Havana Biennial: Casablanca Project, Connections by Land and by Sea

Personal tour…

As I went deeper into the town I corroborated how those predictions that Casablanca would become one of the main venues for Havana's 12th Arts Biennial turned out to be correct. A total of 25 artists from more than 17 countries have brought their works to this renewed community. Casablanca is very important in terms of cultural and heritage value, because it served as connection point between the provinces of Matanzas and Havana for the only electric train that existed in the country. In years past, the main economic activities in this town were fishing, the sugar industry and the railroad activity. I missed the conga show that welcomed all those artists who helped changed the setting. Very close to the sea visitors can see the 70 multicolor deck chairs made by Chilean artist Guisela Munita. At the park, Mexican artists have placed a moving engraving workshop where they print pieces made by more than 300 artists from their country. In the meantime, the remodeled Youth Computer Club exhibits video art and offers interactive digital games. Featuring among the other installations at the park is the emblematic stop of the Hershey train, made by the outstanding French artist Daniel Buren. He awakened the interest of contemporary art worldwide by placing striped posters in the Paris subway during the 19970s. At that time, that action was largely connected with what happened in France in May 1968.

The style developed by Buren for many years to bear an impact on urban spaces is the same used to design the old train station recently rebuilt, featuring white and blue strips but quite smaller than the ones that made him an internationally renowned artist. Also worth mentioning is the work by Peruvian César Cornejo, who chose some houses in the neighborhood to repair them and have them exhibit his pieces. Among them is the house of a family of fishermen that now exhibits a beautiful wood and metal installation on the façade.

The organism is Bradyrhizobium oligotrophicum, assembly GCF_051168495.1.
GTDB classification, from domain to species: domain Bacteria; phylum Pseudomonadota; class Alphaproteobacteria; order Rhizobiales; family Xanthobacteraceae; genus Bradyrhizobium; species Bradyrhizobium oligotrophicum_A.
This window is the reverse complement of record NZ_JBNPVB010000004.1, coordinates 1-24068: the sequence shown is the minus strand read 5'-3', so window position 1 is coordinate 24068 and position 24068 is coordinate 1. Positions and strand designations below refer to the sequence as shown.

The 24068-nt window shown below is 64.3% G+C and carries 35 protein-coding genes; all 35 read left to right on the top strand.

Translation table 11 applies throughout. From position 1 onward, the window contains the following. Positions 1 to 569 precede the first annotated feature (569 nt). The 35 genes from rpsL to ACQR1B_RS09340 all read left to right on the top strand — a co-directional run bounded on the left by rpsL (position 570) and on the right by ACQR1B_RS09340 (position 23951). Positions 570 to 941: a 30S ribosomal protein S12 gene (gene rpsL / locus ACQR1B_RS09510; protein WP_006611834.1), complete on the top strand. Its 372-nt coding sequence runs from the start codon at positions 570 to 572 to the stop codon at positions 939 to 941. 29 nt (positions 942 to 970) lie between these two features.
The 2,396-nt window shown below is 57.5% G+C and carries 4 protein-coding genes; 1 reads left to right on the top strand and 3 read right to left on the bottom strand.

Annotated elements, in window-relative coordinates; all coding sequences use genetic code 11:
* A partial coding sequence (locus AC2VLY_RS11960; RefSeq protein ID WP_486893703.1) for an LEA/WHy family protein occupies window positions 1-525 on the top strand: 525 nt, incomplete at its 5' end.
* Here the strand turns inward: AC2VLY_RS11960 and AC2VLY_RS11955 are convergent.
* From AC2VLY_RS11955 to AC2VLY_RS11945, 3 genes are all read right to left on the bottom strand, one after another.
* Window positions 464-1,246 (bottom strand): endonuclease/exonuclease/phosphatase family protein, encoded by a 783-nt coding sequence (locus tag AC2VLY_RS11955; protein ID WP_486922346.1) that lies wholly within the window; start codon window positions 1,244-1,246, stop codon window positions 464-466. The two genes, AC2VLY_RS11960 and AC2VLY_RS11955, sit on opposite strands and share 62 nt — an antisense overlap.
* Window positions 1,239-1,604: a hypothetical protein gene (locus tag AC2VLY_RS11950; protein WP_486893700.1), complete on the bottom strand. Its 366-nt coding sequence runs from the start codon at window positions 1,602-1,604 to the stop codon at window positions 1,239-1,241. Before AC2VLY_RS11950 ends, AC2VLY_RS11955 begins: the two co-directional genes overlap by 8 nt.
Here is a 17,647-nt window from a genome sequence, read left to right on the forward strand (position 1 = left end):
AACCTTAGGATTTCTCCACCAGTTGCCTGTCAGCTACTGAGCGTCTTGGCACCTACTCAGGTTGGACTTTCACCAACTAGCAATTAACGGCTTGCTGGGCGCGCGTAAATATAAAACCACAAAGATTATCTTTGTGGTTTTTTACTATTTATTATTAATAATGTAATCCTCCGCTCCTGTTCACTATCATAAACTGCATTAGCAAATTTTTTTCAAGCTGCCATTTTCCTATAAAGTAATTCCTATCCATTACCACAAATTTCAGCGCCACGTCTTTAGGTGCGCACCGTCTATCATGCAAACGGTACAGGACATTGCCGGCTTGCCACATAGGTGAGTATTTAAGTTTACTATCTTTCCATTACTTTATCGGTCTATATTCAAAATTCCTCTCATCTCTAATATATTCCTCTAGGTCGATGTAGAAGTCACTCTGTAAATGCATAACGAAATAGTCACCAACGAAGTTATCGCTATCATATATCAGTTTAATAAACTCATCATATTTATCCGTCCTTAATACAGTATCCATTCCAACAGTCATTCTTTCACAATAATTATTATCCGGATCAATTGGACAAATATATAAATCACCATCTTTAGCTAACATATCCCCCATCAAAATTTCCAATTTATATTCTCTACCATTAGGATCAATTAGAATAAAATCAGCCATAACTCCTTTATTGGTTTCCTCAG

How this idea was conceived…

Casablanca was chosen for this project because of its topography, because it is a town close to the bay with an industrial and maritime heritage.

This allowed for an exchange of ideas between architects -who had already agreed to implement actions there to rescue the town- and painters, with the purpose of operating on urban spaces while interacting with the community.

In an interview published by the biennial exhibition's website and made by specialist Bárbara Avello to the architect and professor Renán Rodríguez, he said that the idea was proposed during a workshop involving fifth-year architecture students, whose main objective was to stand out the value of cultural heritage sites that connect different places.


These modest changes in façades, parks and plazas in Casablanca have had a positive impact, undoubtedly playing a very important role for the culture, heritage and members of the community. This interdisciplinary union of Cuban and foreign creators may result into future projects that could generate new prospects for local development, with emphasis on traditional values. I bid a farewell to Casablanca this time amid the joy of its people and its eternal sea smell.

link to original report